[SciPy-User] [AstroPy] Co-ordinating Python astronomy libraries?
Tue Jul 6 15:32:25 CDT 2010
On Jul 6, 2010, at 2:36 PM, Thomas Robitaille wrote:
> Hi all,
> Unlike several people who have replied so far, I have not been
> involved in general purpose astronomy libraries, but rather a few
> small packages, including:
> - APLpy (FITS image plotting built on matplotlib) at http://aplpy.sourceforge.net
> (co-developed with Eli Bressert)
> - ATpy (Seamless multi-format table handler) at http://atpy.sourceforge.net
> (also co-developed with Eli Bressert)
> - IDLSave (To read IDL save files into python) at http://idlsave.sourceforge.net
> - python-montage (Montage wrapper) at http://python-montage.sourceforgenet
> The main reason for keeping these separate rather than group them
> into a single package was that each of these packages accomplishes a
> well-defined task, and we were not prepared to develop all the other
> tools needed in a general-purpose library. However, I think that
> from a user point of view, it would be nice to have something more
> The main point I want to make is that we need to distinguish between
> merging all development into a single repository, and bundling
> packages. There are cases where merging the development of packages
> does not make sense. For example, in the case of IDLSave, the module
> was originally developed for the astronomy community, but in fact
> can be used by any scientist that uses IDL. By developing it as part
> of a general astronomy libraries makes it less likely that non-
> astronomers will find it and use it. Another example is Tom
> Aldcroft's asciitable module (http://cxc.harvard.edu/contrib/asciitable/
> ). This was developed to read in ASCII tables, but was not actually
> designed in an astronomy specific ways, since ASCII tables are of
> course not limited to astronomy. In the case of such a package,
> developing it as part of a general astronomy library would be
> detrimental, but bundling it as part of a general package might be
In principle yes, some of these things are generic. But having
libraries in a common repository doesn't preclude distributing them
separately from astronomy.
I also tend to thing that premature fragmentation is as bad a problem
as being way too monolithic. I'd tend to wait until it was clear we
had too much stuff in one repository before worrying about how to
split things up. Sometimes it never becomes an issue. If some items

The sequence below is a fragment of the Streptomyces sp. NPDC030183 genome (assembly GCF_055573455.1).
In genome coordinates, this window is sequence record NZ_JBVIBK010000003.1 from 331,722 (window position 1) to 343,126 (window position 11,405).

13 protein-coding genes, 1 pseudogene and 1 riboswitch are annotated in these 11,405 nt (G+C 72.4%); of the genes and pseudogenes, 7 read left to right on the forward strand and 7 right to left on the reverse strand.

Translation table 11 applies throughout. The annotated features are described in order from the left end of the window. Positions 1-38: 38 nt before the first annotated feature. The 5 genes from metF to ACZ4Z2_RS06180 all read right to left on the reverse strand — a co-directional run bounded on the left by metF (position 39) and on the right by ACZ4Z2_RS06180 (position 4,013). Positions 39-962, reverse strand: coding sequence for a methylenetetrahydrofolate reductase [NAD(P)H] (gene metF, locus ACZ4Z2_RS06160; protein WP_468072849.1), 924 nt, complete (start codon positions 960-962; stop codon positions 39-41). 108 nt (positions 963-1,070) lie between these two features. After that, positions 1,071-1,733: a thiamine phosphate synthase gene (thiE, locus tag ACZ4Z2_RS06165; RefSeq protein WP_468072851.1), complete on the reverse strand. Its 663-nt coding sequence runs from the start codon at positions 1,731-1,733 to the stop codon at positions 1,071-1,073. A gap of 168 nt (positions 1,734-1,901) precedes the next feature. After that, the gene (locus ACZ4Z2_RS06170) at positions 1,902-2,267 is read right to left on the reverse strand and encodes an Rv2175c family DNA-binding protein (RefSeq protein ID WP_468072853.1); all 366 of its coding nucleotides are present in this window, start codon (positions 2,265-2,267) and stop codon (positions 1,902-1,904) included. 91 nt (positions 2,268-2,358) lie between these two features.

grow non-astronomical contributors, they can go to scipy (or something
There are some advantages to a common repository:
1) We become more aware of areas of commonality and that foster
greater sense of making things work better together.
2) Eventually it would help make for more consistent documentation and
style, and ways of integrating the documentation.
3) Making the process of integrating common or redundant functionality
easier later (I'll say a little about that in a separate email)
And there are downsides of course:
1) Not everyone wants to use the same version control software (svn,
git, hg...) or wiki, or issue tracker.
2) Coordination with other developers and projects is more work than
doing things on your own.
> 3. An 'all-in-one' package that would also include a full Python
> distribution, with numpy, scipy, matplotlib, etc - essentially an
> alternative to EPD for astronomy, e.g. 'APD (Astronomy Python
> Distribution)'. It could even come with a custom ipython prompt with
> all packges pre-loaded. All dependencies would be included.
In this area STScI and Gemini are attempting to do something like this
now as a joint project. We are just starting on this effort, but we
hope to make a fairly easy to install distribution that includes most
core tools astronomers would need (or something that would be easy to
install optional items on). But we don't want to talk too much about
this until we have something to have people try (I think Gemini would
like to have something basic by the end of the year). We intend to
include IRAF and the common external IRAF packages as well.
> This would then cater to the different levels of python users in
> Astronomy. One quick note is that if we follow this or a similar
> model of bundling some packages without merging development
> repositories, is that developers of small packages will need to be
> more careful what license they release their code under, to ensure
> they can be bundled and re-released (but this should be trivial).
Yes, licensing is one of the important issues to deal with...
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